Five Questionable Legal Billing Practices That Are Increasing During the Pandemic

The global pandemic has significantly altered how individuals and businesses work on a daily basis. Working from home has several difficulties, including an increase in some overcharges that may appear on a client’s legal bill.

Let’s examine in detail why in-house legal teams should be on the watch for specific overcharges on their outside counsel invoices, particularly during fiscal years in which businesses must find strategies to reduce cash outflow and make up for losses.

Here are five questionable charging methods that have been on the increase among home-based attorneys:

Failure to Delegate

Senior attorneys have a number of difficulties when they work from home, including the absence of their customary support team. Moreover, they may still be adjusting to their remote working technologies. Consequently, work that they would have given to junior attorneys or even paralegals under normal conditions is more difficult to delegate, and they frequently do it themselves. It’s an issue since they labor at a far greater rate than their subordinates, which may significantly increase the cost of high-priced lawyers spending hours performing legal “grunt work.”

Duplicative Work

When attorneys work from home, they have fewer opportunities to organically interact and coordinate, increasing the likelihood that two attorneys will simultaneously work on the same assignment. If they both bill for it, it’s a no-no; the client receives no advantage from having the same work performed twice.

Excessive Time

Typically the most prevalent complaint of customers, this has grown more likely during quarantine. Is it realistic that a work-at-home attorney worked seven hours straight on a client’s case without pausing to check on the children or do the laundry, given all the distractions in the home? The fact is that the way we work has evolved, and companies should bill accordingly.

“Caretaking” Charges

Despite the fact that the pandemic has raised the demand for legal work (such as employee health/safety, legal responsibility, and regulatory compliance counsel), it has occasionally halted the legal process. When local infection rates spike, in-person trials, hearings, and other legal proceedings may be postponed indefinitely. When firms continue to bill for minor charges related to matters that are on hold, such as billing to “monitor,” “review,” or “correspond” about a matter without any real tangible activity (such as a hearing or deposition), it raises the question of whether the “work” being done was truly necessary, or if these charges were a way for the firm to bill a few extra hours during a slow month.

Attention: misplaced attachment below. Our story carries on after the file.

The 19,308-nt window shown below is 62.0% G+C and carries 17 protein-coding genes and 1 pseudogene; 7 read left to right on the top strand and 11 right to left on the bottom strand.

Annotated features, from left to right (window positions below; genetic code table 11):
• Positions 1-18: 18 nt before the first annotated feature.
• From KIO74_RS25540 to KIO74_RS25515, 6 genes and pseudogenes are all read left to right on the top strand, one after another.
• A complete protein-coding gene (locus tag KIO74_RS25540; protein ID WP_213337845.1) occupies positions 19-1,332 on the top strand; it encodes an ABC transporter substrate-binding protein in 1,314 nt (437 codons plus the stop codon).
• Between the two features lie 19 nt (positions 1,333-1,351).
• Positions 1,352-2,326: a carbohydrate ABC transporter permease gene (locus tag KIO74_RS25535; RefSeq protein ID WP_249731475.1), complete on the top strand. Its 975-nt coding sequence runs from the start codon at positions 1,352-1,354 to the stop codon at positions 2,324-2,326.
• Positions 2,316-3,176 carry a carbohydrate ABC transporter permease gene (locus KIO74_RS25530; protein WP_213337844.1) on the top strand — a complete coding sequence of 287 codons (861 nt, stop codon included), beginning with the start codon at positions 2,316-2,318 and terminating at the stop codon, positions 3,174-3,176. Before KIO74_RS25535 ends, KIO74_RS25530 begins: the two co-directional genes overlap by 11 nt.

“Phantom” Expenses

Despite the transition away from the office, many businesses continue to forward charges to clients that may no longer be justified. In the event that an attorney bills for travel expenses, was the trip truly necessary? In fact, several courts now permit virtual conversations in lieu of personal attendance. Similarly, if a company charges for room hosting, such as for a mediation, can you be certain that the mediation took place in person, or did the conference room only serve as a Zoom backdrop? It is prudent to inquire before agreeing to pay for these expenses.

These are but a few of the ways in which businesses overcharge their customers now that many of their attorneys work from home. It is more critical than ever to not only detect these high fees but also to have professionals who can negotiate with legal firms to have them lowered or eliminated.

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